New Braunfels Herald Zeitung, December 19, 1984, Page 4

New Braunfels Herald Zeitung

December 19, 1984

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Issue date: Wednesday, December 19, 1984

Pages available: 69

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All text in the New Braunfels Herald Zeitung December 19, 1984, Page 4.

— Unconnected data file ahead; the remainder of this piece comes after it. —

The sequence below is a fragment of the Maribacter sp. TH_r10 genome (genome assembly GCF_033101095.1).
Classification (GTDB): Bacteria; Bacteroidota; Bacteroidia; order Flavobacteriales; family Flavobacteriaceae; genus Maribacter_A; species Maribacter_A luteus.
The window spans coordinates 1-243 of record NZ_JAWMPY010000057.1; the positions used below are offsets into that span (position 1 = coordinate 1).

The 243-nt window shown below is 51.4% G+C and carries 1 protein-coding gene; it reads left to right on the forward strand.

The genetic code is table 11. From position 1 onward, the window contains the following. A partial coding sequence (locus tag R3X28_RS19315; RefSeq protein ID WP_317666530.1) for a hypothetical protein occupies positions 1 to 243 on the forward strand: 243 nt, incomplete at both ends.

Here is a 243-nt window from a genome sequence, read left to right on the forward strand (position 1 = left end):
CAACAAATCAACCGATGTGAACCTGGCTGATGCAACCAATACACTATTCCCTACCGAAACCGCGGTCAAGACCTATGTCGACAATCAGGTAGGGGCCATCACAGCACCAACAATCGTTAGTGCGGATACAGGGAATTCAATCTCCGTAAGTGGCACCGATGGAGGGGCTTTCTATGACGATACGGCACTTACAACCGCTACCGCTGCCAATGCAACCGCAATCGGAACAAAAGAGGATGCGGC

New Braunfels Herald Zeitung (Newspaper) - December 19, 1984, New Braunfels, Texas THE WHITEHOUSEOil prices don't faze Americans, see below O pinions Dave Kroner, General Manager Robert Johaeoa, EditorJames KilpatrickThe exact word is always important When is a UOPH not a UOPH? It’s when ifs BOQ instead. That was the thrust of an order issued the other day by Navy Secretary John Lehman Jr. He has directed all hands to restore old-fashioned naval terminology, and to scrape away the bureaucratic barnacles of recent years. What has been known as Unaccompanied Officer Personnel Housing (UOPHi will return to the time-honored Bachelor Officers’ Quarters (BOQ). Instead of the namby-pamby “enlisted dining facilities,” we will restore the brig. Sailors no longer will use stairs to reach an upper level; they will use ladders to go topside. I^t’s hear it for Horatio Hornblower! Lehman’s directive on nautical terminology serves as a reminder to all to keep aware of the myriad vocabularies around us. By coincidence, at about the time Lehmann was sending the Navy a message, a friend sent me a copy of Words by Paul Dickson (Delacorte Press, 19821. It’s a browser’s delight a collection of oddball vocabularies. Professional writers may find it useful. For example, printers have a vocabulary that is all their own. To a printer, a “widow” isn’t the surviving wife of her late husband; a widow is a short line at the top of a page or a column. In printing, such familiar words as “slug,” “furniture,” “gutter” and “descender” have meanings all their own. I have no idea (and neither does Webster's) how “pi” or “pie” came to mean messed-up type, but the word has been used in that sense for more than 300 years. Dickson provides a sampling of words from the vocabulary hardware. A “bail” is the wire handle on a bucket. A “becket” is a rope grip. A “chime” is the rim of a cask. The decorative plate around a keyhole or a doorknob is the “escutcheon.” A miner’s double-pointed pick is a “flang.” A bricklayer’s hammer is a “scutch.” The makers and drinkers of alcoholic spirits live in a linguistic world of their own. The froth on beer is the "barm.” The wire around a champagne cork is the “agrafes” or the “coiffee.” The thumb-piece on the lid of a stein is the “billet.” The thing that stops up the bunghole of a cask of beer is a “shive.” A “noggin” is a quarter of a pint. I bring up all this only to make the point that specialized vocabularies are like foreign languages. If we are writing a novel about an architect, a surgeon or a cop, we had better first learn to speak Architecture, Medicine and Police. This way lies credibility ; and to the extent that we use arcane terms wrongly, we are likely to look pretty silly. People do get mixed up. In the Pensacola (Fla. i News Journal last month, a writer on the op-ed page spoke of President Reagan’s “adversity to a tax increase.” He didn t mean “adversity.” Probably he menat “aversion.” In the Chicago Sun Times, a sportswriter said that Jim Frey “felt no vindication toward the Royals for firing him midway into ’81.” l^et us hazard a guess that “vindictiveness” was what the writer had in mind. At the Collegiate Times, the student newspaper of Virginia Tech, a feature writer burbled away; “Christmas season is in the air. and people are warming up for the seasonal purge around the corner.” Only Cod and the young lady know what was intended here. Let us never cease to search for the exact word, and let us never settle for its second cousin. In the Navy you “set” a sail, “raise” a jack, “hoist” a signal and “break out” a pennant or a flag. When next you w rite a sea story, I expect you to keep all this firmly in mind. Washington Today Jack Anderson Americans aren't crippled by oil By BARRY SCHWEID AP Diplomatic Writer WASHINGTON — Pity the 13 members of the ee lusive club known as the Organization of Petroleum Exporting Countries. Eleven winters ago they had Americans shivering in their gas-guzzlers, trying to choose between a ride to Grandma’s for the holidays and a trip to the supermarket for groceries. Gasoline prices were climbing and lines at the service stations — those that could be found open — were growing. Jt seems so long ago. ;Ihe club isn’t all that exclusive anymore. Countries Uke Mexico, Britain and Norway don’t hqve to be members in order to carve out a profitable share of the oil market. And the all-for-orte and one-for-all spirit within the cartel that hipped quintuple prices is running out. Higher taxes have partly masked what otherwise would be a 30 percent drop in American pump prices since 1981, As it is, prices have been dropping steadily and soon may dip below $] a gallon. It’s a surplus or buyer’s market. The price of a barrel of oil is sliding as OPEC members undercut each other with premiums and by offering better* grade to their customers. Some are exceeding the production ceilings set seven weeks ago. The aim w as to maintain the benchmark price of $29 a barrel through quotas for each OPEC member. Overall production was supposed to be cut to 16 Mullion barrels a day from 17.0 million barrels. It hasn’t worked and analysts doubt the OPEC ministers meeting again today in Geneva can keep production down and prices from failing. F^dward H. Murphy, director of statistics at the American Petroleum Institute, says Nigeria mas be 300,900 barrels a day over its quota, and OPEC up to 1.3 million barrels. “The price next year is going to be governed by OPEC’s willingness and ability to maintain production substantially below their capability to ^    my OOP the    ANpeerriN' JL    UNB FOR, THE    LONGER Ti    SOUPKJTCm    ALI The i ooesarounp Tm, rn BLOCK I    RUSS THERES WHOLE FAMIUES OUT HERE mi THE STREETS ARE fUU OE PEOPLE HIHO LOST THEIR JO0S OR LOST THEIR HOMES OR LOST THEIR MIHOS I / IT AINT JUST WINOS ANYMORE, ROO. ■ TELL ME ABOUT IT IUSEP TD BE A HUMAN RISHIS ANALYST EQR THE CARTER APMIN/S-mnoN / urn TALK HUH ? ABOUT YOUR o FALL FROM (BRACE CLI i SOCIETY JUST HA SSEV ME BY, MAN IL I G&U Teen-age males escape famine in Ethiopia produce,” he said. I don’t know whether they can,” Murphy thinks the United States .should produce as much oil as it can, and not make OPEC’s job easier. About one-third of the oil consumed here is imported. Of those imports, about 38 percent comes from the OPEC countries. The State Department is watching developments with subdued optimism. “Supply and demand, rather than a group, is setting the price of oil,” said an official who keeps tabs on energy problems and spoke only on condition he not be identified. “We believe today’s official prices for oil are high, but by saying that we don’t intend to talk the price down. The market does it. "The market has a greater influence on prices than it has since 1973.” EDITOR’S NOTE: Barry Schweid reports on diplomacy for The Assoc iated Press. WASHINGTON If you can stand lo study Hit heart-rending photos of starving Ethiopians, you will notice a .striking phenomenon Few if any of the horribly emamciated refugees in the relief camps are teenage boys The reason is simple Young males old enough to carry a gun have been conscripted either by the government army or by the opposing guerrillas. The latter have been fighting the Marxist regime for years in the northern areas most devastated by famine A lucky few. whose parents were foresighted enough and had a little money, have been able to escape the military press gangs and cross the border into Sudan. From there, they can get refugee passports thai allow them into Italy, West Germany or the United States. Daniel Keleta and 1-eelai Negga were two of the lucky ones who were able to come to the United States. My associate Vickt Warren interviewed them in Boston, where they have been helped by a church program directd by Ethiopian-born Mekonnen Meshesha. Daniel Keleta is now 16. He lives with his sister in Boston and attends high school. But two years ago, he spent two weeks walking 300 miles from his home in the famine area to safety across the Sudanese border. Daniel said he never would have made it if his parents hadn’t given him all the money they had. Though he tried to hide from government and guerrilla recruiters, he couldn’t elude them all the time. So the money w as used for bribes that allowed hun to continue his flight Daniel said many young boys rap out of bn bt* money and were conscripted by one side or the other in the civil war. l^eelai Negga is lo and Igis been in this country for only a few months. He lived through some of the worst of the famine, and there’s no doubt in his mind who’s to blame for the situation that could spell death for hundreds of thousands, perhaps millions of his countrymen He holds tin* Ethiopian government responsible. Ix*elai said it’s not true that there were no vehicles to transport food to the needy. He said Sweden sent trucks to handle the relief supplies, but that the communist government expropriated the trucks for military use. He also said that there would have been plenty of water to prevent the drought that caused the famine — but that the government failed to build dams and irrigation ditches. The Marxist rulers have been too busy trying to stamp out the guerrillas in the northern provinces. “All of the young people are fighting, and have been for IO years,” Leelai explained. “There is no one left lo do the building.” Other refugees agreed that lack of manpower and government planning were responsible for the drought, and thus the famine. Both boys want to go back home some day. but not until theres a different government in Addis Ababa If he went back sooner. Da nile explained, "they would only use what I have learned to hurt my people even more.” Since Congress opened the door to Ethiopian refugees in 1980. the number who have fled to the United States has hardly been overwhelming. From 939 the first year, the number arriving this year has totaled 2,536. 1’he number of Ethiopian immigrants those w ho have relatives rn this country or who have work skills went from 1.749 in 1981 lo 2,875 m 1983 Update Several months ago I reported that the Pentagon had used a secret fleet of Hughes 500 helicopters in last year’s Grenada invasion. The choppers, which were seen in the government's own films of the invasion, were not listed in the official weapons inventory issued by the Pentagon. Interestingly, the same kind of helicopter turned up in the hands of Nicaraguan contras, who are backed by the ITA in their fights against the Sandmistas. Now I can report that the Army, according to internal documents, has ordered eight new Hughes 500 helicopters, for a total of more than $3.5 million. And there’s a fascinating feature to the specifications; The choppers are to bi* painted with primer only. Does this mean they won’t be marked w ith identifying insignia? — Ifs gratifying to learn that my reports on government excesses sometimes have an effect — particularly when the government that responds is ensconced behind the Kremlin’s formidable brick walls. I -ast month I reported that the Soviets had been flexing their anti-Semitic muscle and making life miserable for teachers of Hebrew. I told one such instructor, Yuli Edelstem, who was not only rn jail for his activities but was being subjected to abnormally harsh treatment. Since then, according to reliable sources in the Soviet Union, Edelstem’s jailers have eased up on him and Ids trail has been postponed. "What's the old buzzard hatching now ;